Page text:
Saucy and over-bold? How did you dare
To trade and traffic with Macbeth
In riddles and affairs of death?”] (HECATE SCENE, Act 3, SCENE 5)
Macbeth deliberately chooses-not once but several times in the play-the evil path. In the portrayal of Macbeth we witness the destructive power of evil in the inner life of a man. It is not a simple, smooth downward progress; but involves turmoil and conflict between conscience and other desires, between good and evil impulses that work within man. At every stage of Macbeth’s degeneration we witness the choice being made deliberately; at the same time there is a sense of inevitability about Macbeth’s choices. The Witches merely prophecy certain things for Macbeth. They do not influence him in any concert manner. It is a fact that his ambition impels him towards “the swelling act of the imperial theme” but his conscience fills him with horror at the idea that has come to him about how to gain the throne. The deterioration of Macbeth’s character illustrates the theme of conscience and its decline. From a brave soldier and noble person, Macbeth reaches a state when he is a soulless man, a beast chained to a stake and finally slaughtered like a beast. A fever in his blood keeps him away from conscience and urges him on to ceaseless action and to desperation. Love of power and the will to live are so powerful in him that he goes to the extent of challenging Fate... TheWitches’predictions and their partial fulfillment at once engross him in the thought of kingship. His ambition makes him unscrupulous and the thought of murdering Duncan occurs instantly in his mind. “And you all know, security
Is mortals’ chiefest enemy.” (HECATE SCENE, Act 3, SCENE 5) Act-I Scene-I, a short scene introduces the readers to the theme of evil. As a scene of exposition, it creates the atmosphere and hints at a battle being fought and the keenness of the Witches to meet the protagonist. Even before human beings have been introduced, the witches and tumultuous, hostile weather suggest the part to be played by the supernatural. The two ambiguous lines, “When the battle’s lost and won” and “Fair is foul and foul is fair” are only a beginning to many more of such paradoxical and enigmatic statements. It may be noted that in the whole play there are nineteen scenes of darkness as against only seven of dusk and daylight. The atmosphere of darkness and terror continues through the play until in the last scene Macduff enters with Macbeth’s head indicating the ultimate end of the nightmare.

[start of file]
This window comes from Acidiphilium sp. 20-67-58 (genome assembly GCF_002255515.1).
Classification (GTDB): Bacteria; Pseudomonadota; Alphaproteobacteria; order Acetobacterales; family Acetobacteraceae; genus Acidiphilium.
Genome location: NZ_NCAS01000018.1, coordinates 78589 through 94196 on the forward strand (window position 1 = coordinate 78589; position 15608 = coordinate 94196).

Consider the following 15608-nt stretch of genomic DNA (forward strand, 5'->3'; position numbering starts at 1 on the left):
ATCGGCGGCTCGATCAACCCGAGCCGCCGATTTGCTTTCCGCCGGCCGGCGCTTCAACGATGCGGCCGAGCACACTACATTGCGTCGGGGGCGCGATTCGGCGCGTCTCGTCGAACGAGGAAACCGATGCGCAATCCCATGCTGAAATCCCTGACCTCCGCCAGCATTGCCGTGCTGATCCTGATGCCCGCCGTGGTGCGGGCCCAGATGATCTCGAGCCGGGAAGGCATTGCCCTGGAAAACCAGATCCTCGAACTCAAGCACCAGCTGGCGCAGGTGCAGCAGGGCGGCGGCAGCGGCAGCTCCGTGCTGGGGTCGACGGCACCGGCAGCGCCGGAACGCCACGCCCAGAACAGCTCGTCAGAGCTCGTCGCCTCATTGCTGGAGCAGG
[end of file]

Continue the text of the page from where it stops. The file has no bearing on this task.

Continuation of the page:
Macbeth’s ambition, aided by his wife’s instigation, is too strong for his conscience, which is ignored. As soon as he commits the murder he can again hear the disturbing protest of his deeper self. Conscience now gnaws at him and makes itself articulate in the form of unforgettable sighs and haunting sounds. Macbeth is now overwhelmed with a sense of futility of the crime and an equally strong sense of remorse. “So foul and fair a day I have not seen.”
Macbeth is guilty of committing the most heinous crimes. Lady Macbeth, as if she were a fourth witch, encourages and influences him with valour of her tongue and the crime, which might otherwise have remained undone, is committed. Lady Macbeth, too, soon realizes the futility of the crown that they have obtained through crime and soliloquies. She suffers like her husband, the tortures of Hell, a glimpse of which we get in the sleep-walking scene. ‘Macbeth: “How now,you secret,black, and midnight hags!
What is’t you do?
All the Witches: A deed without a name.”’
Evil always works through deception. The evil...